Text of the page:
The National Centre for Religious Studies is in the process of preparing a new Religious Education Level 1-8 Curriculum that will hopefully be completed within the next five years.
In the meantime, the NCRS has made available to Religious Education teachers in primary schools a new curriculum guide that will update and refresh ideas and make faith more relevant to pupils.
The Religious Education Bridging Document (REBD) is an online resource aimed at supporting teachers in effectively teaching the mandated New Zealand Religious Education Curriculum in today’s school setting.
NCRS director Colin MacLeod said the bridging document provides positive guidance for teaching “what is currently a 20-year-old curriculum while the formal, longer process of preparing a new RE Curriculum begins”.
“This document revisits our teaching of RE, placing the person of Jesus at the centre of what we do. It provides guidance and encouragement for RE teachers and reminds us of the ‘why’ and the ‘who’ (Jesus) which give meaning to RE in our schools,” he said.
New Zealand Catholic Bishops Conference President Bishop Patrick Dunn said the bishops “welcome this responsive and accessible guide for what is a central tenet in our schools’ curriculum”.
“The Catholic Bishops of Aotearoa New Zealand give thanks for all who teach Religious Education in our parishes and schools, we encourage you in your work, and assure you of our prayers as you participate in nurturing the seed of faith in our young people,” Bishop Dunn said.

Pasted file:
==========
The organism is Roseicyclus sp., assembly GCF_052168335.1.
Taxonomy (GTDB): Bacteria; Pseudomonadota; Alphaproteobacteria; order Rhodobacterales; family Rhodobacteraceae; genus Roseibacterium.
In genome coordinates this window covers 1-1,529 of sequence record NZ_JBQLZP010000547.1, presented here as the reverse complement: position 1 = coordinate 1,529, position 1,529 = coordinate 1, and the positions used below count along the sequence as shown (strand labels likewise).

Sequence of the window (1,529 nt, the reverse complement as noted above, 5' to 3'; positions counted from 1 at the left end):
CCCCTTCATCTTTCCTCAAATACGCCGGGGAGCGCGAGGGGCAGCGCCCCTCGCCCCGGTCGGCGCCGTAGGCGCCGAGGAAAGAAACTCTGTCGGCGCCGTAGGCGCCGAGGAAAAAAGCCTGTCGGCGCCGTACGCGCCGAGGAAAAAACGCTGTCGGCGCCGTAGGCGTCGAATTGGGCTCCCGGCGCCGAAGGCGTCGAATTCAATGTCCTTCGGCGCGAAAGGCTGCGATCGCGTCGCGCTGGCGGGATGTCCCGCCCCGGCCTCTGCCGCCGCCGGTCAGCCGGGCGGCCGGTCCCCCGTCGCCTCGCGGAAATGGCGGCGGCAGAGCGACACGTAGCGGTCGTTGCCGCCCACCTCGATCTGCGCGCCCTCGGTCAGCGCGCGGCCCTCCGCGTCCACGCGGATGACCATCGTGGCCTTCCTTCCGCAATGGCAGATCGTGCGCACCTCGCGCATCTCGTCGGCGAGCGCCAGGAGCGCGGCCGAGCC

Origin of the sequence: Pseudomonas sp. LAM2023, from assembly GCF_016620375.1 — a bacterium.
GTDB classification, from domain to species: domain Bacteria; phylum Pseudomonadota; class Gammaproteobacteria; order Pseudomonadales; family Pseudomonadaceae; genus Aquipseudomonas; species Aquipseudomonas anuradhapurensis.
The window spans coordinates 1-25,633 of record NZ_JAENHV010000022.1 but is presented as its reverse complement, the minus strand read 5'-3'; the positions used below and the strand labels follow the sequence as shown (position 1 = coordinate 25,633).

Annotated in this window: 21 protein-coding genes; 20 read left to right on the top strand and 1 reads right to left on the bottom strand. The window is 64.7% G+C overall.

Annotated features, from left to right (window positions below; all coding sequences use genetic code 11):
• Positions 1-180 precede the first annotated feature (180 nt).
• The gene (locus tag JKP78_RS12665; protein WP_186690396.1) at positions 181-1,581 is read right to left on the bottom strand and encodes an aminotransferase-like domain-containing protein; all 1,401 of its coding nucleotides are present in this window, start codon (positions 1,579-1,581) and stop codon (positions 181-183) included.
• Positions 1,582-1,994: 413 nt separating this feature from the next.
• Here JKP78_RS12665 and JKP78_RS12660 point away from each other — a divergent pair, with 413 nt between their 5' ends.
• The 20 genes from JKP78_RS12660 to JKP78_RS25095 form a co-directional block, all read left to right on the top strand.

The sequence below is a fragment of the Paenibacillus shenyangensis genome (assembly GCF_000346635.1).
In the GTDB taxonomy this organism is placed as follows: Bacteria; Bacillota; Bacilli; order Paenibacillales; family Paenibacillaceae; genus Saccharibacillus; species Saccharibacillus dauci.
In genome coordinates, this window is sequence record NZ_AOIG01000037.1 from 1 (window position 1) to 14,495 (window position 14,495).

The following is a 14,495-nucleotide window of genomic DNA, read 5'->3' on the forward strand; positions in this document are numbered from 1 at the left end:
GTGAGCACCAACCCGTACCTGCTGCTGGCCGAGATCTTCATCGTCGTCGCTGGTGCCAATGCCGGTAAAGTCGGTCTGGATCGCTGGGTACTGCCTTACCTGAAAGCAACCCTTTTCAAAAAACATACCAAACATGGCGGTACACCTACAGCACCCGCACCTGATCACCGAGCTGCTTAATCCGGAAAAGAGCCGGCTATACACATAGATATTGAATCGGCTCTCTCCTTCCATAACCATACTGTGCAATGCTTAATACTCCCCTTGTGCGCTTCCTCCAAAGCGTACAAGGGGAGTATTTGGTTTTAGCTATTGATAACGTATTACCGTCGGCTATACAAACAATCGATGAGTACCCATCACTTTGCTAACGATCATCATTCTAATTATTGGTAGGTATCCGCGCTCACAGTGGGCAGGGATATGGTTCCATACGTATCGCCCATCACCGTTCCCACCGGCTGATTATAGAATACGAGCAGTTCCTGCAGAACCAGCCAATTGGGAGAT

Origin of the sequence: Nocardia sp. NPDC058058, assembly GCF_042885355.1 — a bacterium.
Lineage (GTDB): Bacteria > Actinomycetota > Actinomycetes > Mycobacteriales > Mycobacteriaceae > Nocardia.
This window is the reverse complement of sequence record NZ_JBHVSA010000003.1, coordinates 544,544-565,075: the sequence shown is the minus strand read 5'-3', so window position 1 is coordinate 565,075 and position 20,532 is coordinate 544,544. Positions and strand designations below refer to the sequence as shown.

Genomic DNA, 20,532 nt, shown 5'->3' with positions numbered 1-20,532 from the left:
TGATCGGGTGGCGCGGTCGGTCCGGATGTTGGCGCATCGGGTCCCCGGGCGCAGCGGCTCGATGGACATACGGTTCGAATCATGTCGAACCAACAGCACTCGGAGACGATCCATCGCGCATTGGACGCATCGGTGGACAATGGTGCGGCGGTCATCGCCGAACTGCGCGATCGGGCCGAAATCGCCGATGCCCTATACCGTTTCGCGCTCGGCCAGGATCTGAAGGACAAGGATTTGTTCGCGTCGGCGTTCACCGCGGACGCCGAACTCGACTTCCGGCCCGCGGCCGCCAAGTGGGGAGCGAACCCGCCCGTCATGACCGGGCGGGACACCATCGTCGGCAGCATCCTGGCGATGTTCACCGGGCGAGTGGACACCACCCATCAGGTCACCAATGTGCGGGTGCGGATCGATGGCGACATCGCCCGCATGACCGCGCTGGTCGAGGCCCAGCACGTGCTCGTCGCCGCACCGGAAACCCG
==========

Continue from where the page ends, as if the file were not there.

The REBD resource is produced in electronic format only, in response to Laudato Si’ and the digital world. It is available at http://www. faithalive.org.nz/the-rebd/ .
According to the document, responding to change is “an essential on-going consideration for NCRS”.
“For NCRS, addressing change means responding to new needs and emphases that emerge as contexts change and diversity in teachers, children, their families and whānau increases,” the document stated.
These new emphases include: Catholic Social Teaching, references to recent papal encyclicals, experiences to nurture children’s spirituality, highlighting of children’s role in the mission of the Church, more intentional experiences to help New RE curriculum guide available children “encounter” God, learning strategies that enable children’s “voices” to be heard, experiences that encourage children to recognise and respond to their personal call to holiness and integrate the key competencies more intentionally into RE concepts.
The document said “NCRS recognises that it is time to broaden the direction for Religious Education teaching and learning in Aotearoa New Zealand so that children and young people can better see its relevance to their lives as disciples of Jesus in the 21st century”.